Ethics and Space:
Our Responsibility to the Truly Other Other
By Margaret R. McLean
While most of us imagine life on other planets through the lens of movies such as Avatar or ET, alien life forms are unlikely to look like humans, just with bigger eyes. When we try to think ethically about how we might approach life on other planets, we may be talking about bacteria or non-carbon based entities very far from what we understand to be life or sentient beings. What is our responsibility to the truly other other and the planets they call home?
This is a more pressing question than you might imagine. The cosmologist Stephen Hawking has said:
I don't think that the human race will survive the next thousand years, unless we spread into space. There are too many accidents that can befall life on a single planet. But I'm an optimist. We will reach out to the stars.
Michael Mautner, a physical chemist at Virginia Commonwealth University, takes it even further, arguing that "we have a moral obligation to plan for the propagation of life, and even the transfer of human life to other solar systems which can be transformed via microbial activity, thereby preparing these worlds to develop and sustain complex life."
What might this look like, if, for example, we were to transform our nearest neighbor, Mars, into a new Earth. According to Mautner, we could introduce Earthly microbes into the planet's ecosystem, which could digest gasses that are toxic to humans and release oxygen that would eventually make it possible for humans to exist there.
But what if, in the process of "terraforming" Mars, we were to "unMars" martian life? If we encounter microbes that are native to that planet, do we study them? Collect them? Capture and send them back to Earth?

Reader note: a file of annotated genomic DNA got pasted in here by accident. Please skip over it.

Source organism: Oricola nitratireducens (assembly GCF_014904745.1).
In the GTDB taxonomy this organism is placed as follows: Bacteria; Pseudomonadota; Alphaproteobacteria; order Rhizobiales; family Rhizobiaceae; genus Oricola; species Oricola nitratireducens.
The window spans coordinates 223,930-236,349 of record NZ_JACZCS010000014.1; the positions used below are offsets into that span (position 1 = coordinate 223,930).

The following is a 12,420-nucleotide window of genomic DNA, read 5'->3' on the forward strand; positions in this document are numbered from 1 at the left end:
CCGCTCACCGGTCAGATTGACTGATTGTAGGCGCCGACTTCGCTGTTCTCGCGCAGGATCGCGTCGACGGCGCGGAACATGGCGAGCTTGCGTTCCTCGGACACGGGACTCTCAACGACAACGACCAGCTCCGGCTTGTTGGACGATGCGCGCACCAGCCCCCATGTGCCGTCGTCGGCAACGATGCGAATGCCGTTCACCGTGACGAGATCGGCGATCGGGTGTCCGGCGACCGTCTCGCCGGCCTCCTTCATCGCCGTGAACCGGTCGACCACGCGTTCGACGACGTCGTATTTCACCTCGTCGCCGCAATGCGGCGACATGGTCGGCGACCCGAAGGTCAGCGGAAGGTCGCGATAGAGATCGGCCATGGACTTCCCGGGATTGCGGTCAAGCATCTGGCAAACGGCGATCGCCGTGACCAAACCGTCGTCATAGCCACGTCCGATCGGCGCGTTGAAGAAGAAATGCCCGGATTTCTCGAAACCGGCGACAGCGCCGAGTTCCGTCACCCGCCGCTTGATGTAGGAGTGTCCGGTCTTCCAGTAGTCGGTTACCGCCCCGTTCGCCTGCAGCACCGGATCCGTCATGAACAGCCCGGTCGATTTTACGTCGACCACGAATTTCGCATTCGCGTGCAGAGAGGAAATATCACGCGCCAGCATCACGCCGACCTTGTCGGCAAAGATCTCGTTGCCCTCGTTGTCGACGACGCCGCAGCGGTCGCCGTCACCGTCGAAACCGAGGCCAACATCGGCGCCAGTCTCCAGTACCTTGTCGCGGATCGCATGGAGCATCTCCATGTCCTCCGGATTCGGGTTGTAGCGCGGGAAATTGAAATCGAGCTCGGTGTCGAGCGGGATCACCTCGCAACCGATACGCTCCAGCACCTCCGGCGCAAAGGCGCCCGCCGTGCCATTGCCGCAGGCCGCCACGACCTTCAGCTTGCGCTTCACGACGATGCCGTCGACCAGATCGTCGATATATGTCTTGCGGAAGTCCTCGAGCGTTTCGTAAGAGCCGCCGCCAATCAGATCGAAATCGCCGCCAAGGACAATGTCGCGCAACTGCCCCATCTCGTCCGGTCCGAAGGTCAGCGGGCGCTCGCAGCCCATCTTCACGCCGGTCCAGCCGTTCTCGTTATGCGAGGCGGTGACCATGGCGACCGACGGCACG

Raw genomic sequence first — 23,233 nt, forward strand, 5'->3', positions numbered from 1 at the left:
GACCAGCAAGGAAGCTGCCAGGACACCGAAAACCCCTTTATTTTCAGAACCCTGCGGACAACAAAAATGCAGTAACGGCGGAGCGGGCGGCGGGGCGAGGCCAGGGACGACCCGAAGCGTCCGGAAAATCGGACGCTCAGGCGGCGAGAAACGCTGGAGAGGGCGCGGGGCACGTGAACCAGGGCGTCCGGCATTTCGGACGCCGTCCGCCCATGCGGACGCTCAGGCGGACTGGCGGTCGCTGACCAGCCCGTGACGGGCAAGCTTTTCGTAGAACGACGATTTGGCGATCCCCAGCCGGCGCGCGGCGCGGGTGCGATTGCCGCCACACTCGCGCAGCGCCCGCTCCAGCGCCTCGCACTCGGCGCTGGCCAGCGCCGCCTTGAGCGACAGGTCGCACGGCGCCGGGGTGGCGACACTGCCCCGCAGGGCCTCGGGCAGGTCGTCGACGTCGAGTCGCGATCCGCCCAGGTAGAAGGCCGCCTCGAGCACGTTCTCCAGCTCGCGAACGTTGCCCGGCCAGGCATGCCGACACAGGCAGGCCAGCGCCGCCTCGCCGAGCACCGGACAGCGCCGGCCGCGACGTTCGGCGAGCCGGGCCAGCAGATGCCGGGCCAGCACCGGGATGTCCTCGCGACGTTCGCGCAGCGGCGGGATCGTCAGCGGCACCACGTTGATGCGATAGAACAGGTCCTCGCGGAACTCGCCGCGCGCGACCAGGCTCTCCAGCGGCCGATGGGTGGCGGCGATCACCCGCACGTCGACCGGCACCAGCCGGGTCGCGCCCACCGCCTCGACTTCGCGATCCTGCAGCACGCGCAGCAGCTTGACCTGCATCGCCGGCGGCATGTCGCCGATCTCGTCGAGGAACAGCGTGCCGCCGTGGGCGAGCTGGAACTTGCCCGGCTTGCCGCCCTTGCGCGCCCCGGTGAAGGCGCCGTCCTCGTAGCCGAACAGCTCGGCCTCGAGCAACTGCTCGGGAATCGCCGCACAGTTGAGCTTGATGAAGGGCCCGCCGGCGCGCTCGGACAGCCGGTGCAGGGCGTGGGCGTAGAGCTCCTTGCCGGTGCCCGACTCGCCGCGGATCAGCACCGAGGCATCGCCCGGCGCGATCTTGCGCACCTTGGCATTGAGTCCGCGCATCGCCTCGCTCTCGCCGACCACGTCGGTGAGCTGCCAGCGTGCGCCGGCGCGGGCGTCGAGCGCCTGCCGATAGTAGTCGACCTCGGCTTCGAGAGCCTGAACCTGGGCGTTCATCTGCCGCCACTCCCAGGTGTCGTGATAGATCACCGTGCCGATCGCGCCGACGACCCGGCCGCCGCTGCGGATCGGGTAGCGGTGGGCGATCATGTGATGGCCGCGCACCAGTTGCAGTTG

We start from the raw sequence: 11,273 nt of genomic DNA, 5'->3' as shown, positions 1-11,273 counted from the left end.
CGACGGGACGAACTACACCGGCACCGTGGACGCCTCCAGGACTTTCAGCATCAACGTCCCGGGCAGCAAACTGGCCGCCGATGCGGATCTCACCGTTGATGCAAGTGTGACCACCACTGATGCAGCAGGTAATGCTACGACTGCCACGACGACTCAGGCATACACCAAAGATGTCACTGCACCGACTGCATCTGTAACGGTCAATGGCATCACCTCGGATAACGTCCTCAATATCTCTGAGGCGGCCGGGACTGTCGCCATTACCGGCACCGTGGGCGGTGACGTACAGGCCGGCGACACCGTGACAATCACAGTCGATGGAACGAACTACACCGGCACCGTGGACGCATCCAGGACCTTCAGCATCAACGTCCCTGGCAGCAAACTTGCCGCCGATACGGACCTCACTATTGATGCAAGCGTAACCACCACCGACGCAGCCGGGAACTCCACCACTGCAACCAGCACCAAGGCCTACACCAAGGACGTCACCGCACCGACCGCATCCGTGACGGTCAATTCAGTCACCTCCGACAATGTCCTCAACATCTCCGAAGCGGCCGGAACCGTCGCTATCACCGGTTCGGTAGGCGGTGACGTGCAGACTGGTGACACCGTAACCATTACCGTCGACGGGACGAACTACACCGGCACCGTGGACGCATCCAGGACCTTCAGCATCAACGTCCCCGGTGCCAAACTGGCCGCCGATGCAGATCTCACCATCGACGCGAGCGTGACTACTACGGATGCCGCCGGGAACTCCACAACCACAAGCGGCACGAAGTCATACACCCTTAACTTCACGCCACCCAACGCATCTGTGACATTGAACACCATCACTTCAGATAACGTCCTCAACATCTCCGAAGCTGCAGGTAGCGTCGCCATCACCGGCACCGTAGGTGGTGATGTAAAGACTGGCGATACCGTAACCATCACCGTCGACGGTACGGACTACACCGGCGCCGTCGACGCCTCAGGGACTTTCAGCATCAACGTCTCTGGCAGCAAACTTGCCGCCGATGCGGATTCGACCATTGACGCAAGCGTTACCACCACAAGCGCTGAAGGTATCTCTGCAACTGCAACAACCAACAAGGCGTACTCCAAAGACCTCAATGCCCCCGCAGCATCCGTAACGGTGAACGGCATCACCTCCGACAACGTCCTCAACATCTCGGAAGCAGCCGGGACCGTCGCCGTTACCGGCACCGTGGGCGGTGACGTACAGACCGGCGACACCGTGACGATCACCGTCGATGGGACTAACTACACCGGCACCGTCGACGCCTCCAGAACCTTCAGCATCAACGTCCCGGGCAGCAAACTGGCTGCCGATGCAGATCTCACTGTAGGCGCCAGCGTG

To answer these questions ethically, we have to start with more questions:
- What benefits and what harms can be predicted? Is the benefit greater than the risk?
- Who are the ethically relevant stakeholders-do they include Martian microbes; what rights/responsibilities do stakeholders have?
- Will what we plan to do treat all-or just some-stakeholders fairly?
- Are we creating conditions to everyone's advantage?
One perspective we might take is to look right here at terrestrial life from a Christian perspective. We know that life on Earth is ethically and spiritually ambiguous and that good and bad are often mixed together. But, what is clear is that creation itself has intrinsic value-as the Bible says, "God saw all that had been made and it was very good." Humans, in the Christian view, are accountable to the Creator for their stewardship of that creation.
The Christian imperative teaches us that we must love God and our neighbor. When we think about space, we have to re-ask ourselves, "Just who is my neighbor?" Do I have responsibility to life forms on other planets only if they look like us or are cuddly like ET?
From this perspective, we approach the possibility of meeting our planetary neighbors with these ethical ideas in mind:
Sufficiency (which obligates human beings to care for the basic needs of others and all other life forms)
Sustainability (which makes us accountable to future generations and to life as we don't know it)
Solidarity (which insists that we value other worlds and other forms of life for their own sake whether or not they benefit us)
Intrinsic value of the cosmos
Respect (which invites a deep concern not only for charismatic extraterrestrial life but also for microbes and non-carbon based life)
These ideas have concrete applications. For example, when exploring the universe, we should guard against "forward contamination" (from earth to other planets) and "backward contamination" (to earth from other planets).
But more importantly, they suggest an attitude of humility toward our neighbors in the cosmos. There is much that we don't know, and so we explore. But we ought not go unreflectively where no one has gone before.
Margaret R. McLean is associate director of the Markkula Center for Applied Ethics and director of its bioethics programs.